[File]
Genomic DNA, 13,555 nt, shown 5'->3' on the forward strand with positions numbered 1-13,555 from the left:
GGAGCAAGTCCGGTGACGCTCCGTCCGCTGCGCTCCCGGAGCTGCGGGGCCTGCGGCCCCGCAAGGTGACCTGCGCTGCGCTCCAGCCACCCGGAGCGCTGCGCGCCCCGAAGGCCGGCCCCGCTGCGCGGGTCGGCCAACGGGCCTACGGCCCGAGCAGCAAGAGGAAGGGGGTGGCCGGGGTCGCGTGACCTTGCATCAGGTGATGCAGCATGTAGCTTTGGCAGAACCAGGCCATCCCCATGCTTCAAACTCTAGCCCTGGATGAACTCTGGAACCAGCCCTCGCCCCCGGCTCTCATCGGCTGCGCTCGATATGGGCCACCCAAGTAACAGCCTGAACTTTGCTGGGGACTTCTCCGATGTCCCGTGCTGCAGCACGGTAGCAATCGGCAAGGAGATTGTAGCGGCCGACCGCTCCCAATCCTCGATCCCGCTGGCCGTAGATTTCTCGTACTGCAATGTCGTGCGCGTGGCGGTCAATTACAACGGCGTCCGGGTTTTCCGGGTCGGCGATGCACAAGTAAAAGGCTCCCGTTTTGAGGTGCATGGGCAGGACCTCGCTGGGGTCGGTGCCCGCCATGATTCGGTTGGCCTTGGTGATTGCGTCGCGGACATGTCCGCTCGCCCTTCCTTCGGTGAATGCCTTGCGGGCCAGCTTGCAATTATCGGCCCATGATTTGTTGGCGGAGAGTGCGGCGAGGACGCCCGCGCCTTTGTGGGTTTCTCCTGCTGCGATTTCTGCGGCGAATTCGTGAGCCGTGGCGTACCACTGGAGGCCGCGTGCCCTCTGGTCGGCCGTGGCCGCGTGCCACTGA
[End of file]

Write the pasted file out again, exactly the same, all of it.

Genomic DNA, 13,555 nt, shown 5'->3' on the forward strand with positions numbered 1-13,555 from the left:
GGAGCAAGTCCGGTGACGCTCCGTCCGCTGCGCTCCCGGAGCTGCGGGGCCTGCGGCCCCGCAAGGTGACCTGCGCTGCGCTCCAGCCACCCGGAGCGCTGCGCGCCCCGAAGGCCGGCCCCGCTGCGCGGGTCGGCCAACGGGCCTACGGCCCGAGCAGCAAGAGGAAGGGGGTGGCCGGGGTCGCGTGACCTTGCATCAGGTGATGCAGCATGTAGCTTTGGCAGAACCAGGCCATCCCCATGCTTCAAACTCTAGCCCTGGATGAACTCTGGAACCAGCCCTCGCCCCCGGCTCTCATCGGCTGCGCTCGATATGGGCCACCCAAGTAACAGCCTGAACTTTGCTGGGGACTTCTCCGATGTCCCGTGCTGCAGCACGGTAGCAATCGGCAAGGAGATTGTAGCGGCCGACCGCTCCCAATCCTCGATCCCGCTGGCCGTAGATTTCTCGTACTGCAATGTCGTGCGCGTGGCGGTCAATTACAACGGCGTCCGGGTTTTCCGGGTCGGCGATGCACAAGTAAAAGGCTCCCGTTTTGAGGTGCATGGGCAGGACCTCGCTGGGGTCGGTGCCCGCCATGATTCGGTTGGCCTTGGTGATTGCGTCGCGGACATGTCCGCTCGCCCTTCCTTCGGTGAATGCCTTGCGGGCCAGCTTGCAATTATCGGCCCATGATTTGTTGGCGGAGAGTGCGGCGAGGACGCCCGCGCCTTTGTGGGTTTCTCCTGCTGCGATTTCTGCGGCGAATTCGTGAGCCGTGGCGTACCACTGGAGGCCGCGTGCCCTCTGGTCGGCCGTGGCCGCGTGCCACTGA